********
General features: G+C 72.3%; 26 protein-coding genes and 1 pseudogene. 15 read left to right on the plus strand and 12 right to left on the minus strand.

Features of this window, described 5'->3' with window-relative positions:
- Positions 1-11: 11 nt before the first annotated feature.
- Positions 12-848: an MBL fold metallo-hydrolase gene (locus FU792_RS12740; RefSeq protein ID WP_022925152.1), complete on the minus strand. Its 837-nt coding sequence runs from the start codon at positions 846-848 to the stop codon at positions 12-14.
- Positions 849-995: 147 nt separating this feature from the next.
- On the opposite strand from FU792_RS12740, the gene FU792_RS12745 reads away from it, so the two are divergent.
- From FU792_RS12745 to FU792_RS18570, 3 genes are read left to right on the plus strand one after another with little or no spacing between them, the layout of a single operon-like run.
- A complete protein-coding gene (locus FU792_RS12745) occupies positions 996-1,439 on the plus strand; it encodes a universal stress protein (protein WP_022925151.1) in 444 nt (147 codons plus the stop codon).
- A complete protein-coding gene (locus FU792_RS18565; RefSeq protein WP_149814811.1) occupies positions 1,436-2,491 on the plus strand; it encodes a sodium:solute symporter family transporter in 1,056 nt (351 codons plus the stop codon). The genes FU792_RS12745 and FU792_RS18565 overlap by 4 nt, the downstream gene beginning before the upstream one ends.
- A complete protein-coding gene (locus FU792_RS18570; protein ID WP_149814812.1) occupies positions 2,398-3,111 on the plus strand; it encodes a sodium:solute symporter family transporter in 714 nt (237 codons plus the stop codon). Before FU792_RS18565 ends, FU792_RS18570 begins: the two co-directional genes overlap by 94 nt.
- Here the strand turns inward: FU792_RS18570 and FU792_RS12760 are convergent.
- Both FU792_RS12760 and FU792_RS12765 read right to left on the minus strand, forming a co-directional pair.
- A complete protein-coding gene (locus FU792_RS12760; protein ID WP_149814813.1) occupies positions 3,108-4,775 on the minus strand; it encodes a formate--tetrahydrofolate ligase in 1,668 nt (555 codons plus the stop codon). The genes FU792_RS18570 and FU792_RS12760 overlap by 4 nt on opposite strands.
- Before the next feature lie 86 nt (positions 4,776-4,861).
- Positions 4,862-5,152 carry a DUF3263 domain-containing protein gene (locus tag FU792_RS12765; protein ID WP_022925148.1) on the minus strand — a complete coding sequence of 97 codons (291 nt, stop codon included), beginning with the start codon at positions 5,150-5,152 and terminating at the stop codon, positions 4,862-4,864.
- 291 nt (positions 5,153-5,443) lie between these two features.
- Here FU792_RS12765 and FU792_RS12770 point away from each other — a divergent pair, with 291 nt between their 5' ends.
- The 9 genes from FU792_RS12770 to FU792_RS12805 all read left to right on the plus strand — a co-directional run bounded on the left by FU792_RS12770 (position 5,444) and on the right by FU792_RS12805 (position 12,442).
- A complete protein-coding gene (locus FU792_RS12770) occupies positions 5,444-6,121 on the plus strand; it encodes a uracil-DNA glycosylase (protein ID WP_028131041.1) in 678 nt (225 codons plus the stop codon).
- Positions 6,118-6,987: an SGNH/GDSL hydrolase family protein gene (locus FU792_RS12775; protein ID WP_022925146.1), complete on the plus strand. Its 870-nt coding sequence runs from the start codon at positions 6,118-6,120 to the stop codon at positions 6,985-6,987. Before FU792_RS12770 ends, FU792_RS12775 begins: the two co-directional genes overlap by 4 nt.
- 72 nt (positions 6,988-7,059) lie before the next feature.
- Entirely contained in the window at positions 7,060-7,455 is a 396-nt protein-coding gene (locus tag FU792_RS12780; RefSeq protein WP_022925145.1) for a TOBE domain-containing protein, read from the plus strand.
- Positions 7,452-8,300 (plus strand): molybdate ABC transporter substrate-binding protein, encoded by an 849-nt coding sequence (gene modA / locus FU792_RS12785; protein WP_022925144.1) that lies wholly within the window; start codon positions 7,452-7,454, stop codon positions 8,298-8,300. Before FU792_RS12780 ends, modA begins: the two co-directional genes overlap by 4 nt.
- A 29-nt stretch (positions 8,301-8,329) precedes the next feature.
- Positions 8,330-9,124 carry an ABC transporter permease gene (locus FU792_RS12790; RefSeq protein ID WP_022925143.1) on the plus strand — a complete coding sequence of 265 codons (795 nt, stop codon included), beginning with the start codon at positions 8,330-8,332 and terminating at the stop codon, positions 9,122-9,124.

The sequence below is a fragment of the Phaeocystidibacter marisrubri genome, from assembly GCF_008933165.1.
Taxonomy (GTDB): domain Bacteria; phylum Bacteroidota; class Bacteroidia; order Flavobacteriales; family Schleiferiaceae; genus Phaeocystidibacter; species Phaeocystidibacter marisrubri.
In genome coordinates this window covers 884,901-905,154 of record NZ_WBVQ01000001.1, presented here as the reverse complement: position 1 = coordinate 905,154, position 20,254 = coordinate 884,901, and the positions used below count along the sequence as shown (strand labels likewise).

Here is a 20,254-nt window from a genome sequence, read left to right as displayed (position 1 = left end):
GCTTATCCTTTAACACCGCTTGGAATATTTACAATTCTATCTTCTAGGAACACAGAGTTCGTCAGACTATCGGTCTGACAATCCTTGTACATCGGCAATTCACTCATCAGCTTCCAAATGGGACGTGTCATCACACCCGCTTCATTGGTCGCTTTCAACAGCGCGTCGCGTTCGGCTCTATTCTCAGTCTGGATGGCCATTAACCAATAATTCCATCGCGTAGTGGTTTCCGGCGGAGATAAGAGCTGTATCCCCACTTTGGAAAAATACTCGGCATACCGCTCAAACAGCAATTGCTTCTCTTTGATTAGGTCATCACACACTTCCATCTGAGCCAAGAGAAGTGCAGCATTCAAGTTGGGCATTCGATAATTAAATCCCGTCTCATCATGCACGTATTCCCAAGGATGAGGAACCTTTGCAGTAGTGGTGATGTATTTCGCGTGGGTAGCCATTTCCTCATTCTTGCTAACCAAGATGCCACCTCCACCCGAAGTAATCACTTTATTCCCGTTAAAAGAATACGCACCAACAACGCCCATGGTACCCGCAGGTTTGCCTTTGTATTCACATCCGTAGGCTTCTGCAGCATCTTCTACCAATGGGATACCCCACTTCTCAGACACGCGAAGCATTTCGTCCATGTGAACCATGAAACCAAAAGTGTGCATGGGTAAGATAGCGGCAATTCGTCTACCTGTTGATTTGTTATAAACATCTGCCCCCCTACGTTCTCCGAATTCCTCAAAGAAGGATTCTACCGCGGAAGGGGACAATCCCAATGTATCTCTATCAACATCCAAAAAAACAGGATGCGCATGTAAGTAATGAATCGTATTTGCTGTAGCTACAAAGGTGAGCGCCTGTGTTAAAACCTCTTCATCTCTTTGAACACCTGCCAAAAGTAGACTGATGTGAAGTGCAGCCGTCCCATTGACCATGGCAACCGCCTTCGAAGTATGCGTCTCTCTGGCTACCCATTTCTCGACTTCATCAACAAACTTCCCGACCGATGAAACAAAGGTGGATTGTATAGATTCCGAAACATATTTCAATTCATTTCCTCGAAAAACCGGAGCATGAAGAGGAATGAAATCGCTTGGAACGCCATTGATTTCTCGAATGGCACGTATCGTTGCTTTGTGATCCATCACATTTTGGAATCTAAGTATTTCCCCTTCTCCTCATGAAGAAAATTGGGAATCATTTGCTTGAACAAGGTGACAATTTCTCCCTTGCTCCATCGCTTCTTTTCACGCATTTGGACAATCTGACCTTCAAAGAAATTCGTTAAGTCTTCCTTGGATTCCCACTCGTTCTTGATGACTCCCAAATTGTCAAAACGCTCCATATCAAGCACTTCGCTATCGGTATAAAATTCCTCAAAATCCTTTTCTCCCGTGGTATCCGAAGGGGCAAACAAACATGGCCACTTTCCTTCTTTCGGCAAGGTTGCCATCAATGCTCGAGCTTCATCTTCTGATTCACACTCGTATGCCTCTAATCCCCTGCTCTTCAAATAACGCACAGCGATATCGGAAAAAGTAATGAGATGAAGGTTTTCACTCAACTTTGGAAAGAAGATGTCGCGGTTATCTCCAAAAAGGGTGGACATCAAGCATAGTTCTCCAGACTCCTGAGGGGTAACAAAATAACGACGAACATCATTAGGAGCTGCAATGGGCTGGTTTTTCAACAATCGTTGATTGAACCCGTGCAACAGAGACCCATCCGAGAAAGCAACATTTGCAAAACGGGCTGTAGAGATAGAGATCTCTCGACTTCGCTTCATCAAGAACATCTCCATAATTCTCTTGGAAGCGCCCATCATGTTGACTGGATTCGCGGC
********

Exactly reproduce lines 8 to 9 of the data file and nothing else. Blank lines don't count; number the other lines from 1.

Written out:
- A complete protein-coding gene (locus FU792_RS12745) occupies positions 996-1,439 on the plus strand; it encodes a universal stress protein (protein WP_022925151.1) in 444 nt (147 codons plus the stop codon).
- A complete protein-coding gene (locus FU792_RS18565; RefSeq protein WP_149814811.1) occupies positions 1,436-2,491 on the plus strand; it encodes a sodium:solute symporter family transporter in 1,056 nt (351 codons plus the stop codon). The genes FU792_RS12745 and FU792_RS18565 overlap by 4 nt, the downstream gene beginning before the upstream one ends.